Ali’s fiery commentary was praised by antiwar activists and black nationalists and vilified by conservatives, including many other athletes and sportswriters.
His appeal took four years to reach the U.S. Supreme Court, which in June 1971 reversed the conviction in a unanimous decision that found the Department of Justice had improperly told the draft board that Ali’s stance wasn’t motivated by religious belief.
Return to the Ring
Toward the end of his legal saga, Georgia agreed to issue Ali a boxing license, which allowed him to fight Jerry Quarry, whom he beat. Six months later, at a sold-out Madison Square Garden, he lost to Joe Frazier in a 15-round duel touted as “the fight of the century.” It was Ali’s first defeat as a pro.
That fight began one of boxing’s and sport’s greatest rivalries. Ali and Frazier fought again in 1974, after Frazier had lost his crown. This time, Ali won in a unanimous decision, making him the lead challenger for the heavyweight title.
He took it from George Foreman later that year in a fight in Zaire dubbed “The Rumble in the Jungle,” a spectacularly hyped bout for which Ali moved to Africa for the summer, followed by crowds of chanting locals wherever he went. A three-day music festival featuring James Brown and B.B. King preceded the fight. Finally, Ali delivered a historic performance in the ring, employing a new strategy dubbed the “rope-a-dope,” goading the favored Foreman into attacking him, then leaning back into the ropes in a defensive stance and waiting for Foreman to tire. Ali then went on the attack, knocking out Foreman in the eighth round. The maneuver has been copied by many other champions since.
The third fight in the Ali-Frazier trilogy followed in 1975, the “Thrilla in Manila” that is now regarded as one of the best boxing matches of all time. Ali won in a technical knockout in the 15th round.
Ali successfully defended his title until 1978, when he was beaten by a young Leon Spinks, and then quickly took it back. He retired in 1979, when he was 37, but, seeking to replenish his dwindling personal fortune, returned in 1980 for a title match against Larry Holmes, which he lost. Ali lost again, to Trevor Berbick, the following year. Finally, Ali retired for good.
Muhammad Ali, right, takes a punch from Trevor Berbick, of Canada, during the first round of their 10-round bout in Nassau, Bahamas, in this Dec. 11, 1981 file photo. AP, file
‘He’s Human, Like Us’
The following year, Ali was diagnosed with Parkinson’s.
“I’m in no pain,” he told The New York Times. “A slight slurring of my speech, a little tremor. Nothing critical. If I was in perfect health — if I had won my last two fights — if I had no problem, people would be afraid of me. Now they feel sorry for me. They thought I was Superman. Now they can go, ‘He’s human, like us. He has problems.’ ”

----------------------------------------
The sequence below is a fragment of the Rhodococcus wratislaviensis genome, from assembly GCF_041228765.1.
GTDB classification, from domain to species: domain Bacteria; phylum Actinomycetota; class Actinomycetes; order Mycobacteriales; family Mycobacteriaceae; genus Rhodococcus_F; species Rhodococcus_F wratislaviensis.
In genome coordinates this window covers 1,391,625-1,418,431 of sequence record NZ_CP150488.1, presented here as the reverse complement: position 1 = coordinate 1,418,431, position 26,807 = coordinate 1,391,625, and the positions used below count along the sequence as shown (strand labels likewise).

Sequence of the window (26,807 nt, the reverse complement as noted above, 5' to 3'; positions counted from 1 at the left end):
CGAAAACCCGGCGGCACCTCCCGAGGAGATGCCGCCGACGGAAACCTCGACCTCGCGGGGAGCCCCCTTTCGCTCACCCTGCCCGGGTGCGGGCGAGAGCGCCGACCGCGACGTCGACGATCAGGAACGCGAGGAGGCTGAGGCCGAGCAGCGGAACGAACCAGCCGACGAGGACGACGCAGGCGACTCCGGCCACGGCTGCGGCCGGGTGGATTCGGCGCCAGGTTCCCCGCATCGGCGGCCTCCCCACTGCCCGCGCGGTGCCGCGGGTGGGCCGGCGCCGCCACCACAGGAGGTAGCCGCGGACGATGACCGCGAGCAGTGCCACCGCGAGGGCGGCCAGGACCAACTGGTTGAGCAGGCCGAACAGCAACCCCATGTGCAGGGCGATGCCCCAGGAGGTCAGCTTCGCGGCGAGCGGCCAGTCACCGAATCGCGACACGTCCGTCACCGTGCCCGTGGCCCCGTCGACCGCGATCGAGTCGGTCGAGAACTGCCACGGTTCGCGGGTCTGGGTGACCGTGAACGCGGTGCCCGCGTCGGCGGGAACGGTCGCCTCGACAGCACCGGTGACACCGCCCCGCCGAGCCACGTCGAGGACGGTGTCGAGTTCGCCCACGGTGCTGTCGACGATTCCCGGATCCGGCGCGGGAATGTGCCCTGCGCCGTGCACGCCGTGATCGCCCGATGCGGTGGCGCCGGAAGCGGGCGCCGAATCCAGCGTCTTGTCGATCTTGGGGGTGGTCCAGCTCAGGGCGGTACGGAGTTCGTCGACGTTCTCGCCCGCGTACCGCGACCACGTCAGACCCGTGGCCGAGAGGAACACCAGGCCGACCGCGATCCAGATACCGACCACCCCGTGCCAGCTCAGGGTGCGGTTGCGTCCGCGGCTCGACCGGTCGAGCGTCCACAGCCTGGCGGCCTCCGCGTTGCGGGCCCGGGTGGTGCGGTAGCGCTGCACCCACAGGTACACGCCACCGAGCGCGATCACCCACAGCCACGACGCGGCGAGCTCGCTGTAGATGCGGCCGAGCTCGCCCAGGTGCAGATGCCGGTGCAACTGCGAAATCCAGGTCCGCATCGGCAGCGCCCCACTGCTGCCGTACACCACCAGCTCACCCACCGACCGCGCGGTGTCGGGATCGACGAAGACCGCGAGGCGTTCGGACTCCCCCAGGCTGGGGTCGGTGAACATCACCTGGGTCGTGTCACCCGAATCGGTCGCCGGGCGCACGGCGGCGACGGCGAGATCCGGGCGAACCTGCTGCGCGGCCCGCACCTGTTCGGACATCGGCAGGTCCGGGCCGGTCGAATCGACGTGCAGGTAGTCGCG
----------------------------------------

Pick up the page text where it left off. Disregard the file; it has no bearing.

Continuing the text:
During the research period from 1993 to 2009, 211 patients died. The analysis revealed that:
- The average time from the onset of symptoms to death was 16 years.
- The average age at death was 81.
- Patients with dementia were nearly twice as likely to die early as patients without memory problems.
- Patients with a history of delusions, hallucinations, or other psychotic symptoms were almost 50% more likely to die early, compared to patients without the symptoms.
- Men with Parkinson’s were about 60% more likely to die early than women. http://www.webmd.com/parkinsons-disease/news/20101004/parkinsons-later-diagnosis-earlier-death
Even as his health gradually declined, Ali — who switched to more mainstream branches of Islam — threw himself into humanitarian causes, traveling to Lebanon in 1985 and Iraq in 1990 to seek the release of American hostages. In 1996, he lit the Olympic flame in Atlanta, lifting the torch with shaking arms. With each public appearance he seemed more feeble, a stark contrast to his outsized aura. He continued to be one of the most recognizable people in the world.
He traveled incessantly for many years, crisscrossing the globe in appearances in which he made money but also pushed philanthropic causes. He met with presidents, royalty, heads of state, the Pope. He told “People” magazine that his largest regret was not playing a more intimate role in the raising of his children. But he said he did not regret boxing. “If I wasn’t a boxer, I wouldn’t be famous,” he said. “If I wasn’t famous, I wouldn’t be able to do what I’m doing now.”
In 2005, President George W. Bush honored Ali with the Presidential Medal of Freedom, and his hometown of Louisville opened the Muhammad Ali Center, chronicling his life but also as a forum for promoting tolerance and respect.
Divorced three times and the father of nine children — one of whom, Laila, become a boxer — Ali married his last wife, Yolanda “Lonnie” Williams, in 1986; they lived for a long time in Berrien Springs, Michigan, then moved to Arizona.
In recent years, Ali’s health began to suffer dramatically. There was a death scare in 2013, and last year he was rushed to the hospital after being found unresponsive. He recovered and returned to his new home in Arizona.
In his final years, Ali was barely able to speak. Asked to share his personal philosophy with NPR in 2009, Ali let his wife read his essay:
“I never thought of the possibility of failing, only of the fame and glory I was going to get when I won,” Ali wrote. “I could see it. I could almost feel it. When I proclaimed that I was the greatest of all time, I believed in myself, and I still do.”